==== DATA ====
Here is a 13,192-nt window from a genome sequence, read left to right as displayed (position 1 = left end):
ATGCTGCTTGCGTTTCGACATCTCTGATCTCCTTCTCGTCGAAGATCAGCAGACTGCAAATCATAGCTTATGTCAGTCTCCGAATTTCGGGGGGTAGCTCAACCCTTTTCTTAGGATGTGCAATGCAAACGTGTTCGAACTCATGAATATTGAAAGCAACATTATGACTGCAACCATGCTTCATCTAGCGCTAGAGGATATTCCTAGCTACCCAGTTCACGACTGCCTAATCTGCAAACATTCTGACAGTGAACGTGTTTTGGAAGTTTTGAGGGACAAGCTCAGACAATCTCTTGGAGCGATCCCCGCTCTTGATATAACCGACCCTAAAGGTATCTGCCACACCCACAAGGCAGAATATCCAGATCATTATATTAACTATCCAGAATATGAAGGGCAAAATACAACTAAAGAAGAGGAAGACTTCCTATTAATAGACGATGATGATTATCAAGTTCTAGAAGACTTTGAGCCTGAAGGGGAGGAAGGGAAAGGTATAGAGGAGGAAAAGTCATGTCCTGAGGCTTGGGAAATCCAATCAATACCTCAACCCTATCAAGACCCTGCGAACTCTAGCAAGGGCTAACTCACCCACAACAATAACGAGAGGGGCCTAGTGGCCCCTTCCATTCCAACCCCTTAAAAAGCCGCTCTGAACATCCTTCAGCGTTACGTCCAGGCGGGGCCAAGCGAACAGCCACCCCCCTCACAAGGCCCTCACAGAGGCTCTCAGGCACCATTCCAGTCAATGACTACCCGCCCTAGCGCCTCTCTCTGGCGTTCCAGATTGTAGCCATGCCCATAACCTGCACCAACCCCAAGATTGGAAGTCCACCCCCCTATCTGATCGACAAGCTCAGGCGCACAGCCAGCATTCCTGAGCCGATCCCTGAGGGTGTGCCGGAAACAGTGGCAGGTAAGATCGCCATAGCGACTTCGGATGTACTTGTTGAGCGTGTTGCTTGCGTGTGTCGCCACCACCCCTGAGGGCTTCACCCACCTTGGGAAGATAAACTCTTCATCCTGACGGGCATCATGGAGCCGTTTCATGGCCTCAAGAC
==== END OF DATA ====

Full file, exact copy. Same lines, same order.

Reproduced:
Here is a 13,192-nt window from a genome sequence, read left to right as displayed (position 1 = left end):
ATGCTGCTTGCGTTTCGACATCTCTGATCTCCTTCTCGTCGAAGATCAGCAGACTGCAAATCATAGCTTATGTCAGTCTCCGAATTTCGGGGGGTAGCTCAACCCTTTTCTTAGGATGTGCAATGCAAACGTGTTCGAACTCATGAATATTGAAAGCAACATTATGACTGCAACCATGCTTCATCTAGCGCTAGAGGATATTCCTAGCTACCCAGTTCACGACTGCCTAATCTGCAAACATTCTGACAGTGAACGTGTTTTGGAAGTTTTGAGGGACAAGCTCAGACAATCTCTTGGAGCGATCCCCGCTCTTGATATAACCGACCCTAAAGGTATCTGCCACACCCACAAGGCAGAATATCCAGATCATTATATTAACTATCCAGAATATGAAGGGCAAAATACAACTAAAGAAGAGGAAGACTTCCTATTAATAGACGATGATGATTATCAAGTTCTAGAAGACTTTGAGCCTGAAGGGGAGGAAGGGAAAGGTATAGAGGAGGAAAAGTCATGTCCTGAGGCTTGGGAAATCCAATCAATACCTCAACCCTATCAAGACCCTGCGAACTCTAGCAAGGGCTAACTCACCCACAACAATAACGAGAGGGGCCTAGTGGCCCCTTCCATTCCAACCCCTTAAAAAGCCGCTCTGAACATCCTTCAGCGTTACGTCCAGGCGGGGCCAAGCGAACAGCCACCCCCCTCACAAGGCCCTCACAGAGGCTCTCAGGCACCATTCCAGTCAATGACTACCCGCCCTAGCGCCTCTCTCTGGCGTTCCAGATTGTAGCCATGCCCATAACCTGCACCAACCCCAAGATTGGAAGTCCACCCCCCTATCTGATCGACAAGCTCAGGCGCACAGCCAGCATTCCTGAGCCGATCCCTGAGGGTGTGCCGGAAACAGTGGCAGGTAAGATCGCCATAGCGACTTCGGATGTACTTGTTGAGCGTGTTGCTTGCGTGTGTCGCCACCACCCCTGAGGGCTTCACCCACCTTGGGAAGATAAACTCTTCATCCTGACGGGCATCATGGAGCCGTTTCATGGCCTCAAGAC